There have been some important rumors in the press over the weekend. First, came reports that Intel is looking to buy SiFive, the leading commercial RISC-V implementer. Then news broke that Qualcomm is looking to participate in a syndicate to invest in Arm. Both of these would be very important developments for the semiconductor industry, and highlight the foundational roles of the intellectual property (IP) these companies provide.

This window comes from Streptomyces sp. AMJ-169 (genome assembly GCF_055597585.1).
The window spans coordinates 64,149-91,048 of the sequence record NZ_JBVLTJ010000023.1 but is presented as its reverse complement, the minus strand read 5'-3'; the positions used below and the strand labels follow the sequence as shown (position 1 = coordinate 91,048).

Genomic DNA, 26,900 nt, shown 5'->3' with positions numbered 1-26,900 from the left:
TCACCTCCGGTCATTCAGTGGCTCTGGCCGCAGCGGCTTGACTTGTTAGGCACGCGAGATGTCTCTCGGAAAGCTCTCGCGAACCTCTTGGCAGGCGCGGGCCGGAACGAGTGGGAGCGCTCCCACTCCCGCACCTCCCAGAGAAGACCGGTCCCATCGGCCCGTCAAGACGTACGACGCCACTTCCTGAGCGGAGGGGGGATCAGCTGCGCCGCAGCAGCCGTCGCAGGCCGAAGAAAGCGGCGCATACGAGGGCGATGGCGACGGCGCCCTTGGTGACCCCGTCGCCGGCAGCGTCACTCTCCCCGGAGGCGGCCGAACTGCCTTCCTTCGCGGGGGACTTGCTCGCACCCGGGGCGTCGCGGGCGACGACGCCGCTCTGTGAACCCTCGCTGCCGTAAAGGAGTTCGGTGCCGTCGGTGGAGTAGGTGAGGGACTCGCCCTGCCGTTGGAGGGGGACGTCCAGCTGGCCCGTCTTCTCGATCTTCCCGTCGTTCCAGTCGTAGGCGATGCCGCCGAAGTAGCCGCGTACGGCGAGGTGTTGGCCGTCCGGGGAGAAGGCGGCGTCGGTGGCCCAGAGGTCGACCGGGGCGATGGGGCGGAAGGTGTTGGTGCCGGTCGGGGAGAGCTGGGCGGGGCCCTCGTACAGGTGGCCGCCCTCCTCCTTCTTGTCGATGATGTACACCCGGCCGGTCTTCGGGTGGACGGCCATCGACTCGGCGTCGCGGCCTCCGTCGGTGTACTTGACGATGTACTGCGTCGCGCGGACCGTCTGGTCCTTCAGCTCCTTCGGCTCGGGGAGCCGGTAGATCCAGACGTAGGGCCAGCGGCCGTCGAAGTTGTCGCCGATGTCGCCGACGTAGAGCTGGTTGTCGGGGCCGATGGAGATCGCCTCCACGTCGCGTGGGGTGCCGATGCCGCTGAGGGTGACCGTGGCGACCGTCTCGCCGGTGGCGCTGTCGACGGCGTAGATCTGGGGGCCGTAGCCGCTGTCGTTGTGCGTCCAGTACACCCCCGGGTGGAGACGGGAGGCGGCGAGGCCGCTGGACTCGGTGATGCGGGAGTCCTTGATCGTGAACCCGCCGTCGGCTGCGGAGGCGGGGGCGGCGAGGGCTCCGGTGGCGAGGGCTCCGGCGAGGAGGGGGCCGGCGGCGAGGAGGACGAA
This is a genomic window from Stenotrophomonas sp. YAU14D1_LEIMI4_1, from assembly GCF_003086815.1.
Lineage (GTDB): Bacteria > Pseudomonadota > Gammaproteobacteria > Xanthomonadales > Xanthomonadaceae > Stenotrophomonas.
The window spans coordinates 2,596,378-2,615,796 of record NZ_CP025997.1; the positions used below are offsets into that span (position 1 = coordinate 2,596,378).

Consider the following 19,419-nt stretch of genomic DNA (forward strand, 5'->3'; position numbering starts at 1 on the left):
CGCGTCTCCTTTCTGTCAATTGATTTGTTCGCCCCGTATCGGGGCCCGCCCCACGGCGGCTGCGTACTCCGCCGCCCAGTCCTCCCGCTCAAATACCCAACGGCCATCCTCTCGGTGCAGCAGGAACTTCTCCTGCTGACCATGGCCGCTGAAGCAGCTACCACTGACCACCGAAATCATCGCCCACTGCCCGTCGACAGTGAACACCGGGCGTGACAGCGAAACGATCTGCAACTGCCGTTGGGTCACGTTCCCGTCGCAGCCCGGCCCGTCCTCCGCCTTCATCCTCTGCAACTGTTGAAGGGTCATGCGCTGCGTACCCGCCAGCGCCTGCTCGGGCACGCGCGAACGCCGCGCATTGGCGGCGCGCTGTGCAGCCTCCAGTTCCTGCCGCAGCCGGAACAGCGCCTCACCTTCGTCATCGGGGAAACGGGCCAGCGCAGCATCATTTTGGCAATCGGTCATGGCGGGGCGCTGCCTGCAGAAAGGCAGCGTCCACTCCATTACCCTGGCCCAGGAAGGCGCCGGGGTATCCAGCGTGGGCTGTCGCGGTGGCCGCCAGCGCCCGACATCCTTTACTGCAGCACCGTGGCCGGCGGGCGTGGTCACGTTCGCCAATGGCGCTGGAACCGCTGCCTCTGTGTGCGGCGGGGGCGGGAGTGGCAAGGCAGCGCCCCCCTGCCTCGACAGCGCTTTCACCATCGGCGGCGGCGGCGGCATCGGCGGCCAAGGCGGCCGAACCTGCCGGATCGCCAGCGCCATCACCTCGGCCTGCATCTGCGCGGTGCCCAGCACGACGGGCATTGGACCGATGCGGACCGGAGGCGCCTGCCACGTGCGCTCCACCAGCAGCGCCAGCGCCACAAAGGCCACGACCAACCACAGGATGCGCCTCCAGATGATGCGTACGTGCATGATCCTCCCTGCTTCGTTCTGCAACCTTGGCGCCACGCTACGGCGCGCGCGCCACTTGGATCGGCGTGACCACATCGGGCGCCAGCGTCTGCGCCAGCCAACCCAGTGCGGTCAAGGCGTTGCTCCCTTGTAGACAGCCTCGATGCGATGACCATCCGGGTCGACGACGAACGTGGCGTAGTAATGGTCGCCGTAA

First, some background. Modern chips do a lot of things under the hood. And designing those chips is analogous to designing a blueprint for a giant office building. The architect of that building wants to specialize in the overall appearance of the building, major structural issues, customer’s key requirements – thing that will differentiate that architect in winning business. There are a lot of other elements of the design that are hugely important but far less glamorous. Bathrooms for example. The design of the bathrooms is crucial for the people using the building. hey require a lot of thought to sort out plumbing and electrical issues, but the architect has almost no incentive to spend much time on their design. In this example, processor cores are the bathrooms – crucial, design intensive, subject to duplication but totally unglamorous. There are certain types of math that are common to all chips. These are finicky, require a lot of investment, and generally provide no competitive differentiation. Advanced modern chips need many of these. So rather than design these cores themselves, the big chip companies have largely chosen to license these designs from third parties, and copy/paste them into their chips.